Posted by: Kathy Temean | May 14, 2011

Illustrator Saturday – Karen Romagna

This week I would like to introduce you to Karen Romagna; winner of this year’s NJSCBWI Logo Contest.  In warm weather, Karen uses her front porch as an outdoor studio. She says, “The lighting remains consistent all day. It’s perfect.” What a lovely place Karen has to use for her illustrating.  It is very interesting to see how her logo evolved.

Karen says, “My logo design has a history that began a few years ago. I stumbled across a photo of my mom when she was 3 years old on vacation with her family at Lake George. It seemed to me to be a sweet moment in time. Someone, possibly my grandfather, captured an instant when she stooped to pick a flower. The sun shined in her hair and her sundress billowed out behind her.

I wanted to capture it on canvas so I painted a miniature oil sketch. I always intended to do more. It still sits on a bookshelf with our family photos. I can’t help but smile when I see it.



This past Christmas season when it was time to paint my annual card I went to the old photo again. There is something about it that pulled me back. Was it the sundress, the flower, or witnessing a magical moment from my mother’s childhood? This time my mother wouldnʼt be in a sundress or picking a daisy… Instead she would be in a snowsuit… doing… what? I knew she had to be giving someone a present. Hmm… Of course. It could be a candy cane and, well who likes a candy cane more than a rabbit?

So I made a sketch and then painted a watercolor. I then followed up with an oil painting. As often happens I ran out of time completing other deadlines and on December 23 decided that I would finish it up for NEXT year’s card!

Then earlier this year I decided to try my hand at this year’s logo contest. It would need to be simple and it should be charming. The old photo was still sitting on my drawing table… I changed the hair, kept the rabbit and added a book. There it was! I love how the simplicity of the line drawing is all this old photo needed to bring it back to life.



Finishing this logo reminded me that sometimes in life we try too hard and may miss the freshness of our original inspiration. I hope that as we close in on this year conference every one of us experiences that feeling of excitement we had as a “beginner”!

Since the logo is printed on a black background the image had to be reversed and tweaked for the bag.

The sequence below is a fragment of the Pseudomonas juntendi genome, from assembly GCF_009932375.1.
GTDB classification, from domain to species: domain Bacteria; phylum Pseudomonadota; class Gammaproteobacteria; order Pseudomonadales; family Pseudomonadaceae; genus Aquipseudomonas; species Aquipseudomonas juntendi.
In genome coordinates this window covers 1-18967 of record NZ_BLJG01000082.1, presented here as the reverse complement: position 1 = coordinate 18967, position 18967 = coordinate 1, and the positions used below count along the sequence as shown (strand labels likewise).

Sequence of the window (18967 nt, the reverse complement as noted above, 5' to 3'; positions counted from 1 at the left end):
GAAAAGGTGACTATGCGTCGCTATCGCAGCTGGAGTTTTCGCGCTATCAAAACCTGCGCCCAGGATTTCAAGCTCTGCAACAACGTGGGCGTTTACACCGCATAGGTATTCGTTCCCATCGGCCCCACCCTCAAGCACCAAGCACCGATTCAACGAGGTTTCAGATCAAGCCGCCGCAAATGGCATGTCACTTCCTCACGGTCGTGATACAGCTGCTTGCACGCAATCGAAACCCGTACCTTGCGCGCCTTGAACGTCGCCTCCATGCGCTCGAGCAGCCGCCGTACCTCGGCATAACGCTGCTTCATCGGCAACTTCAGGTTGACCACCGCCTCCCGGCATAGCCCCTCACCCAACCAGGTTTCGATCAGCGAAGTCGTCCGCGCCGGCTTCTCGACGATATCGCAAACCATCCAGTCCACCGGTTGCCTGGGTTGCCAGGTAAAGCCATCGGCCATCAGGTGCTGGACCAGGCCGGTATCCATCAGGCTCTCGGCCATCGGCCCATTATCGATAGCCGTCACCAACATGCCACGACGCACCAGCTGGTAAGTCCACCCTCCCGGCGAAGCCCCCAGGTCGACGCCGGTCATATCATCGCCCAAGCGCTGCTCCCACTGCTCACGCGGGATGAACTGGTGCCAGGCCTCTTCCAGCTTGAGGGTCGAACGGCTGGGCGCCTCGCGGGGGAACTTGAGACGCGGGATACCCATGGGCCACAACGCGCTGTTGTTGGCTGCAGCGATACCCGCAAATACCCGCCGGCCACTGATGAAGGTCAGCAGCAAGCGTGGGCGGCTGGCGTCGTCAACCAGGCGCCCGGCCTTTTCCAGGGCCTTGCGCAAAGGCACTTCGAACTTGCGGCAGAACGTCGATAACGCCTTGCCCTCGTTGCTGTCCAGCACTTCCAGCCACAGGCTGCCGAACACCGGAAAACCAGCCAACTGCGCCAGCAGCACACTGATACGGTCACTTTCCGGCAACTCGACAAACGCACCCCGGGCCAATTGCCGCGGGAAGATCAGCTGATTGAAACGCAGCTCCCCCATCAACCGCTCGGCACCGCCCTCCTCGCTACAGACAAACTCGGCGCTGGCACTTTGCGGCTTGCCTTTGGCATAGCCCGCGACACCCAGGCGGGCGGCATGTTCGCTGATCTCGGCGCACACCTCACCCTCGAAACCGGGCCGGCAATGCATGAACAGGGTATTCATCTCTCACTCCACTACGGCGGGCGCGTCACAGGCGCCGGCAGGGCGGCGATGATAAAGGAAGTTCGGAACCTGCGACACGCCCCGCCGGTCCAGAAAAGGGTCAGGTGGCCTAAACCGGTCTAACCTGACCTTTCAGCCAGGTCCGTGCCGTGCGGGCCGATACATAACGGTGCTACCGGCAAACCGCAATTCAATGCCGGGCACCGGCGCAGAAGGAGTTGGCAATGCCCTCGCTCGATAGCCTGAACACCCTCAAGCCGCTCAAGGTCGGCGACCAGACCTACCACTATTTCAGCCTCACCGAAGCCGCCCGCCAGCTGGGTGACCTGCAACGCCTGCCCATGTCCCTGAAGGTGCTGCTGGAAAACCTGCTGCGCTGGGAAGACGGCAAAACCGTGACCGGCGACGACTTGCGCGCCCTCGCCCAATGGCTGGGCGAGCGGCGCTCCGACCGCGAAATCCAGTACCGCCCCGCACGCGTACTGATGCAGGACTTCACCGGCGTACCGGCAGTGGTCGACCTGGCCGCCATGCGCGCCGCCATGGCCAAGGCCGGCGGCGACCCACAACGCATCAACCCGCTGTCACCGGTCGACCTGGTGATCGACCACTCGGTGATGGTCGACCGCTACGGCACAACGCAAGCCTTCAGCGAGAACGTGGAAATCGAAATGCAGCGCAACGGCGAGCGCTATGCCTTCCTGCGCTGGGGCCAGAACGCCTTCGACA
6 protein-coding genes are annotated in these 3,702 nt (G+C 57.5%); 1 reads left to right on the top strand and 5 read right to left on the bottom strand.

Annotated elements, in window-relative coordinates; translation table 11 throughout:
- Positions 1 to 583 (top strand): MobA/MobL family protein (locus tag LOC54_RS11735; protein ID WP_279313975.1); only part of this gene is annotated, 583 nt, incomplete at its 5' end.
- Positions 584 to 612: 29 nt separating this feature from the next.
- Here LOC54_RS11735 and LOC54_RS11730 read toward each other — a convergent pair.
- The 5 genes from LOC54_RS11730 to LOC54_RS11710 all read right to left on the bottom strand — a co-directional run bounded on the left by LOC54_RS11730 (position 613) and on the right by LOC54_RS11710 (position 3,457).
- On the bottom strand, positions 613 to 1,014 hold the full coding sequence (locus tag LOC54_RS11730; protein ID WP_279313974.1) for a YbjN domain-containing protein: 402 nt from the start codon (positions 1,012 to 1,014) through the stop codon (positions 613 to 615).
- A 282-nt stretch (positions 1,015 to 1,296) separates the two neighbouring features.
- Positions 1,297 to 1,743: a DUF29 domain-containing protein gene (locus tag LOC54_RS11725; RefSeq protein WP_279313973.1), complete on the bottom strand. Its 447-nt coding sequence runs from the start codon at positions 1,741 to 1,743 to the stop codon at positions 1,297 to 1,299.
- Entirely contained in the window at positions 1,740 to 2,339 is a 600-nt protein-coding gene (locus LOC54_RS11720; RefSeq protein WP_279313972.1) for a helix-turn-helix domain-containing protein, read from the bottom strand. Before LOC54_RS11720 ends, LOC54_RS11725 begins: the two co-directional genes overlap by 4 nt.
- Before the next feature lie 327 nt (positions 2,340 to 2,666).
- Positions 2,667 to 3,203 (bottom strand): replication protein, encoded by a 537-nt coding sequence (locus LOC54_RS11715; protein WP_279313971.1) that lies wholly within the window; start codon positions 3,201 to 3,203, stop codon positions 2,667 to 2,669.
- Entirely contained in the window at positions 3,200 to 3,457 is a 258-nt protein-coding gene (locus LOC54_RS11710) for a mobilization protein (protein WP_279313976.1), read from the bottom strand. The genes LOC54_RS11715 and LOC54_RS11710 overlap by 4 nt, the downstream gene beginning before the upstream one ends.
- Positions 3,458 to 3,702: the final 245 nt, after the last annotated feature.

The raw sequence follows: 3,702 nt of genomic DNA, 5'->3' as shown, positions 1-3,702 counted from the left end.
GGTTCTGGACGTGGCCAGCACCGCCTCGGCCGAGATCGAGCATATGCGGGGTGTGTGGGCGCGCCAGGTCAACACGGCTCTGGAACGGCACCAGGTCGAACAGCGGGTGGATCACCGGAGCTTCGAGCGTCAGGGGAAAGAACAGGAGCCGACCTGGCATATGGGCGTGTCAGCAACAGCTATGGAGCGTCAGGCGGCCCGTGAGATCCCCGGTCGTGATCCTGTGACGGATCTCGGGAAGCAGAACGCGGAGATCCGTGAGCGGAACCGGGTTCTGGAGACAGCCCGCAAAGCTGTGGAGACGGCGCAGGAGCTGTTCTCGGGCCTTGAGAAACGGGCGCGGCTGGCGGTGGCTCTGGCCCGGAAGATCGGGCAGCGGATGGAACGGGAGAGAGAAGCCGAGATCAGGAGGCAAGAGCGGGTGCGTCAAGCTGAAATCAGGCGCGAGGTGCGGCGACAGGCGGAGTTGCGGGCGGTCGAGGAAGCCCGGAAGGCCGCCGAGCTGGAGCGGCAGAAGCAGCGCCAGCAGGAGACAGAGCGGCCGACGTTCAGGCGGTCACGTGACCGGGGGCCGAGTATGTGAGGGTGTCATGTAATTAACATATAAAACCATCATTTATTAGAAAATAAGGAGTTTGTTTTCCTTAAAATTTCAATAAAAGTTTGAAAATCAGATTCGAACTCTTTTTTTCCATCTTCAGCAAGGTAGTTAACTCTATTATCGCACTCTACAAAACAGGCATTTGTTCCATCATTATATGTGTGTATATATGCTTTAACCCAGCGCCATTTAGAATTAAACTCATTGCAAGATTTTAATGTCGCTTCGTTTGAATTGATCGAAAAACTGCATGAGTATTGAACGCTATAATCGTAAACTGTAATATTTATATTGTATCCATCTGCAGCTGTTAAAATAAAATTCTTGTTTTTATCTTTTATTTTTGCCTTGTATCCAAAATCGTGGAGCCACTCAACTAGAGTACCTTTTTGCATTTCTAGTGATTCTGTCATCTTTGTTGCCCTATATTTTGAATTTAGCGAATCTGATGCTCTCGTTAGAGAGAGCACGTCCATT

The Sailboat


Flying Frog

Moonlit Frogs

Watercolor sketch for my picture book “the Yellow Ribbon”.

Bedtime

Santa and Lamb

Santa’s Surprise

This is Karen’s inside Studio.  Well, sometimes the weather just does not cooperate. 

Karen is an illustrator and writer. Her studio is in Hunterdon County, New Jersey where she lives with her husband and two sons. Coming from a well established art career, Karen is now branching out into children’s illustration and picture books. Her many years painting portraits of children in the surroundings they love has provided much inspiration for her lively and colorful illustrations. Karen paints primarily in oil and watercolor.

You can meet Karen at this year’s conference and see her accept her award. 

Stop by Karen’s website to see more of her work.  http://www.karenromagna.com/

Yesterday I said, “I have something up my sleeve.”  Here is what it is:  Carlie Webber Agent at Jane Rotrosen Literary Agency is joining us at the conference.  She will be doing one-on-one critiques.  You will be able to see her picture and bio on tomorrow’s blog.  I hate to pass up an opportunity when it comes along and Carlie is busy building her list of writers (YA, MG), so I smelled opportunity.  Anyone who wants to reserve a spot with Carlie can e-mail Laurie Wallmark Laurie@newjerseyscbwi.com  the first 15 pages and synopsis, then mail your check for $55 to NJSCBWI  PO BOX 660  Ringoes, NJ  08551.

Talk tomorrow,

Kathy


Responses

  1. Those illustrations are lovely. I have forwarded the info to my children book—friend.
    Maybe, I will attend with her.

    The pictures are so beautiful

    Jaye

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  2. I thoroughly enjoyed looking at all the beautiful artwork, but esPEcially loved hearing about the logo’s origin (great old pic from 1928!!) and seeing it’s many stages, from painting to the next. Thank you for sharing all that 🙂
    Donna

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  3. Congratulations! That’s a beautiful logo. Thank you for sharing the story behind it. (I love Lake George!)

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  4. Congratulations on the logo! That’s great work, and it’s neat to hear that you felt pulled back to that picture. I love your work. If I can ask a question here–I’m wondering what the size of that mini oil painting is?

    Chris

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    • Hi, The oil sketch REALLY is just that. It is only 5″ x 7″. It was painted very quickly. I always intended to do something more with it. I just wasn’t sure where to take it. So, in the meantime have enjoyed it mixed in with my collection of family photos.